NutsPR Spotlight: Gerard Corbett

Hello there and welcome to NutsPR Spotlight, May edition!

I am honored to introduce to you Gerard Corbett. Gerry has a tremendous experience in branding, marketing, communications and public relations. For over four decades he has served our industry in senior marketing and communications roles at Global Fortune 100 firms.

Earlier in his career, he worked in the aerospace engineering and information technology space with Silicon Valley firms and NASA. Just WOW!

Wait, I am not done. Gerry is passionate about nature and landscape photography. Go check his Instagram account and you will love the sunsets (I know I do).

Gerry was very kind to share with us a glimpse in his amazing career and experience.

Without further ado, please welcome Gerard Corbett:

When did you know PR is what you wanted to do?

I got the bug in high school largely driven by my proclivity for prose. In my senior year of high school in Philadelphia I did some research on schools that offer PR degrees and discovered San Jose State University in San Jose had the second oldest degree in the country. It fit my long-term plan to “Go West Young Man.”

Having grown up most of my life in the City of Brotherly Love, I decided with my twin brother that West was my destiny.

So with two years of college under my belt in Philadelphia my brother and I ventured West in our 1966 Opel Kadett to sunshine and blue skies.

After landing an engineering gig at NASA in Mountain View, CA, I enrolled in the PR program at San Jose State University. I attended San Jose State University during the day and worked the graveyard shift at NASA Ames Research Center on advanced aerospace programs like the Space Shuttle and testing Russian MIG fighters during the Vietnam War.

With sheep skin in hand, I launched my career in the late 1970s and never looked back.

How does teaching PR help you learn? How do you like to learn?

I teach to pay it forward.

Teaching can be an invigorating experience because it is a team sport. The expectation is that you learn as much as you teach.

Students today for the most part are very articulate and know what they want. But they don’t always possess the savvy that comes from hard knocks and experience.

Teaching allows me to take the lessons I have learned from my 40 years in the business and paint a rubric from which the new leaders can learn, understand and find their own paths.

A piece of advice for anyone heading into the reality of PR?

As you build a foundation in public relations, know well your value and be able to articulate who you are, what you do and what you bring to the table. And be able to communicate this succinctly and smartly.

If you are able to do this, you will likely be ahead of 99 percent of your peers.

Also, bear in mind that career development is more than just mapping a path to build a life. It is about doing things in your work and avocation that can positively impact those who follow.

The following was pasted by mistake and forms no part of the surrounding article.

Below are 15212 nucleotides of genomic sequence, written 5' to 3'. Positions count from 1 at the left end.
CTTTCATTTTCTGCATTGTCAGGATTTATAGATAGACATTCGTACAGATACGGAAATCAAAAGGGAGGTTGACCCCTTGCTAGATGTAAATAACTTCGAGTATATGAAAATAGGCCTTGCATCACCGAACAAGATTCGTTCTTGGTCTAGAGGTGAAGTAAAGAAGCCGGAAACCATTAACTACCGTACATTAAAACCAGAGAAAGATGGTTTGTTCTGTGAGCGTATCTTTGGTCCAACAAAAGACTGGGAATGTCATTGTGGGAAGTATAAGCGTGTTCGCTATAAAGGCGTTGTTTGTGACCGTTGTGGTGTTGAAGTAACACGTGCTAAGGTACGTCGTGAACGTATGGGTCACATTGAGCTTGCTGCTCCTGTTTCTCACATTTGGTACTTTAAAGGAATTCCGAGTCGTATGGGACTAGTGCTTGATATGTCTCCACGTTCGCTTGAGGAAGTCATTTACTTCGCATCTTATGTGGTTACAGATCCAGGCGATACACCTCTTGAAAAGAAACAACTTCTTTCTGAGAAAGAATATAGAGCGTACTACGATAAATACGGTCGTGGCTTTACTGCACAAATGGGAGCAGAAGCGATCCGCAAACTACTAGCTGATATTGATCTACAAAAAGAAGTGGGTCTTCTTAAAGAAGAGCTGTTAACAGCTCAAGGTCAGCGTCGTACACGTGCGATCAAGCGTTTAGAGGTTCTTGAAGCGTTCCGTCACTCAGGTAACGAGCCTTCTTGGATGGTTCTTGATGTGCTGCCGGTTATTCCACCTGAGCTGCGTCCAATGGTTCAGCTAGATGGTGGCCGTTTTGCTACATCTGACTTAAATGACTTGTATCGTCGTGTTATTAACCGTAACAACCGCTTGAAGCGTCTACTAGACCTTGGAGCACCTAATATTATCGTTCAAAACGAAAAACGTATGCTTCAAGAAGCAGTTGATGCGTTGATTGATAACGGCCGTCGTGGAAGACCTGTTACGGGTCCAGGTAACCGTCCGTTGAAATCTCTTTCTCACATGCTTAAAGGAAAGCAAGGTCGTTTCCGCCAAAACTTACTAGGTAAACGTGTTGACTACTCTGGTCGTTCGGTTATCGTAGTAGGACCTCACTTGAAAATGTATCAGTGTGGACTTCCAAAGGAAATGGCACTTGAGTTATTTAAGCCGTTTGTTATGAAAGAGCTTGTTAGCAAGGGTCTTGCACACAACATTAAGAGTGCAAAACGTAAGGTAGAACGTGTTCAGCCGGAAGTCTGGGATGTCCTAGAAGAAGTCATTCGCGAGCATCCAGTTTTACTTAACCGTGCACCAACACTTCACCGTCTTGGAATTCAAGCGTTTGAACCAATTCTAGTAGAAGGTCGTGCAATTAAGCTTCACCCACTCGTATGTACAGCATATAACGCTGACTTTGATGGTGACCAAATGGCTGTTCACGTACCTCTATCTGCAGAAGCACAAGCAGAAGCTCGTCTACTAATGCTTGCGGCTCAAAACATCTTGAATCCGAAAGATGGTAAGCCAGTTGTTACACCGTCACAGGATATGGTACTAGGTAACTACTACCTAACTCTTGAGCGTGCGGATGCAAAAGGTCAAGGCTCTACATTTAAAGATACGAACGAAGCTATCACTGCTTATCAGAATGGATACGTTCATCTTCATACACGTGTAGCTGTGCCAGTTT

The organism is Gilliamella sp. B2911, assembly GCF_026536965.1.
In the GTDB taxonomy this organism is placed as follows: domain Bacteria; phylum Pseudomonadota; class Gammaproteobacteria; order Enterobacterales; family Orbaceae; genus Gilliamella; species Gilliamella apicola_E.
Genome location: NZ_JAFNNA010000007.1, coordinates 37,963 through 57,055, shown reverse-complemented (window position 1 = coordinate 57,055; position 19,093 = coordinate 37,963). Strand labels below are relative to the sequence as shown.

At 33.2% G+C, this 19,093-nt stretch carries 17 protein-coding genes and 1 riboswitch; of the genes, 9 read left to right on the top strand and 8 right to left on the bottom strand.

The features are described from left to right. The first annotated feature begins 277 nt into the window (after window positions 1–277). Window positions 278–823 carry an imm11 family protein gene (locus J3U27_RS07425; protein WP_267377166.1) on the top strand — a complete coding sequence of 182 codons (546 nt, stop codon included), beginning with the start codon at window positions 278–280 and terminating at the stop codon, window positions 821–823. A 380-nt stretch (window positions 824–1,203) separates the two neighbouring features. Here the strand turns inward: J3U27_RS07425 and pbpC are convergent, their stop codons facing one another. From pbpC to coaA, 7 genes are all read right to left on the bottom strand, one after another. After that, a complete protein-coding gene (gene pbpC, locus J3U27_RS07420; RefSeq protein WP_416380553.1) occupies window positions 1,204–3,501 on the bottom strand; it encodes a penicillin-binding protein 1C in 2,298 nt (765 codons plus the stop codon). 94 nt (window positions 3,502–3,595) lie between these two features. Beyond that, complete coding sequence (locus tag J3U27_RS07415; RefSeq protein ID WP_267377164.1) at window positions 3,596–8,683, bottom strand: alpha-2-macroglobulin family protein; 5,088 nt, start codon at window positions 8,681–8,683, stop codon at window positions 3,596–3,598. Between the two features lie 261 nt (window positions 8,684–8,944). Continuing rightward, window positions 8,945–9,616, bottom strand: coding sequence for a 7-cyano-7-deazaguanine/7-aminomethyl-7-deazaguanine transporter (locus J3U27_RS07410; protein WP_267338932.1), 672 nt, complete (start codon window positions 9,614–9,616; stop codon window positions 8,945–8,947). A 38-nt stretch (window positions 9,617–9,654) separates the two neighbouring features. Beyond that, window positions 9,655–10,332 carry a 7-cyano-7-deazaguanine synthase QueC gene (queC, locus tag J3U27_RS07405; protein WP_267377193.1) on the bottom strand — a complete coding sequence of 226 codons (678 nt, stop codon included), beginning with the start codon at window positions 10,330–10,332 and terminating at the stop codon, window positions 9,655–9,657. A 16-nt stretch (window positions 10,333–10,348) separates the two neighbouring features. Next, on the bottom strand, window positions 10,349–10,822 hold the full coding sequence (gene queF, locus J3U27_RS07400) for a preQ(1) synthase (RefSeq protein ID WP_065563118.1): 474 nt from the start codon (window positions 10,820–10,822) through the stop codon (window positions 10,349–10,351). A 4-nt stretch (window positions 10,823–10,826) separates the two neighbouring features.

It is also about leaving a legacy in your chosen field from which others can benefit.

What would you like to change in the PR industry and think it can be accomplished this year?

I am not certain what to change.

What I do think is that the role of the PR practitioner will always be (and should be) based on some fundamental responsibilities that never change.

  • PR practitioners are no longer gatekeepers between their companies and the media. PR professionals are activists seeking to engage, enlighten, and energize an organization’s many stakeholders.
  • PR professionals advocate not just for their organizations but also for their organization’s constituents and stakeholders, which adds the important role of presenting the stakeholders interests and views to management.
  • PR practitioners also serve as strategic content developers and storytellers, helping their organizations formulate key messages that are resonant with the corporate culture and nature of the organization.
  • PR practitioners help an organization build mutual trust by encouraging transparency and integrity throughout the organization.
  • PR practitioners are counselors who actively advise and guide organizations in honestly communicating and behaving in the best interests of society and constituents such as customers, employees, shareholders, and the communities in which they operate.
  • PR professionals are enablers and connectors, helping organizations stay grounded, stay human, and stay sensitive to the needs and desires of their communities. In essence, the role of today’s public relations practitioner is akin to being the conscience of the organization, being ever vigilant to ensuring that the organization is “doing the right thing.”

What’s next for Gerard Corbett?

Gerard Corbett first and foremost is an advocate for the PR profession.

Gerard Corbett will continue to be a strategic counsellor, educator, mentor and coach. He also will continue pursuing his passion for photography, curating light to illuminate the beauty of nature and its creatures.

You can find Gerard pretty much everywhere on his blog PR Job CoachFacebook, Twitter, LinkedIn, Google +, YouTube, Flickr, Pinterest, Quora.